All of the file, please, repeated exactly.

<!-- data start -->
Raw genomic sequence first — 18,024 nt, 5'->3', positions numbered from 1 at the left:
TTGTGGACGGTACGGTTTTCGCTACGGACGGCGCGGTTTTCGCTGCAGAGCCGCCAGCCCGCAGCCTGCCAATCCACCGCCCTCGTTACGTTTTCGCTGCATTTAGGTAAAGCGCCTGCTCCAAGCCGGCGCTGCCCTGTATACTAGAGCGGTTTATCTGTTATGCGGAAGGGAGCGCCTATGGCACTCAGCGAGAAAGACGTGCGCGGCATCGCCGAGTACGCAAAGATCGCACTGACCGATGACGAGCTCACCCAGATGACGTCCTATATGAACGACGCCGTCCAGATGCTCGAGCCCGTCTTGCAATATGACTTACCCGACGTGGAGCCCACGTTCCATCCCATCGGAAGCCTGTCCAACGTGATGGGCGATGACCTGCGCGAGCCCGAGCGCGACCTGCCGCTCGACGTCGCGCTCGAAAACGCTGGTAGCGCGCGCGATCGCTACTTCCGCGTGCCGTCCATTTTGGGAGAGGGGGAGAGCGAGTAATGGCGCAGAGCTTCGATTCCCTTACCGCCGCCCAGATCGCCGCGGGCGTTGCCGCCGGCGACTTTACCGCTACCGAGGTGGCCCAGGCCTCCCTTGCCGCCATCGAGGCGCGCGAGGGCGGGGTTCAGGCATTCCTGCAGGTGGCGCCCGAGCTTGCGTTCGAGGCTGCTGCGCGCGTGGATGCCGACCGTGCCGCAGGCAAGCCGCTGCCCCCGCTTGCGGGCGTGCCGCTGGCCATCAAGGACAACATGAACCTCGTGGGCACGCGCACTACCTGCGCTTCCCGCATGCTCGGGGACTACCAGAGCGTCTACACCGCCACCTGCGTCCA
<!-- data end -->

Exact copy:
Raw genomic sequence first — 18,024 nt, 5'->3', positions numbered from 1 at the left:
TTGTGGACGGTACGGTTTTCGCTACGGACGGCGCGGTTTTCGCTGCAGAGCCGCCAGCCCGCAGCCTGCCAATCCACCGCCCTCGTTACGTTTTCGCTGCATTTAGGTAAAGCGCCTGCTCCAAGCCGGCGCTGCCCTGTATACTAGAGCGGTTTATCTGTTATGCGGAAGGGAGCGCCTATGGCACTCAGCGAGAAAGACGTGCGCGGCATCGCCGAGTACGCAAAGATCGCACTGACCGATGACGAGCTCACCCAGATGACGTCCTATATGAACGACGCCGTCCAGATGCTCGAGCCCGTCTTGCAATATGACTTACCCGACGTGGAGCCCACGTTCCATCCCATCGGAAGCCTGTCCAACGTGATGGGCGATGACCTGCGCGAGCCCGAGCGCGACCTGCCGCTCGACGTCGCGCTCGAAAACGCTGGTAGCGCGCGCGATCGCTACTTCCGCGTGCCGTCCATTTTGGGAGAGGGGGAGAGCGAGTAATGGCGCAGAGCTTCGATTCCCTTACCGCCGCCCAGATCGCCGCGGGCGTTGCCGCCGGCGACTTTACCGCTACCGAGGTGGCCCAGGCCTCCCTTGCCGCCATCGAGGCGCGCGAGGGCGGGGTTCAGGCATTCCTGCAGGTGGCGCCCGAGCTTGCGTTCGAGGCTGCTGCGCGCGTGGATGCCGACCGTGCCGCAGGCAAGCCGCTGCCCCCGCTTGCGGGCGTGCCGCTGGCCATCAAGGACAACATGAACCTCGTGGGCACGCGCACTACCTGCGCTTCCCGCATGCTCGGGGACTACCAGAGCGTCTACACCGCCACCTGCGTCCA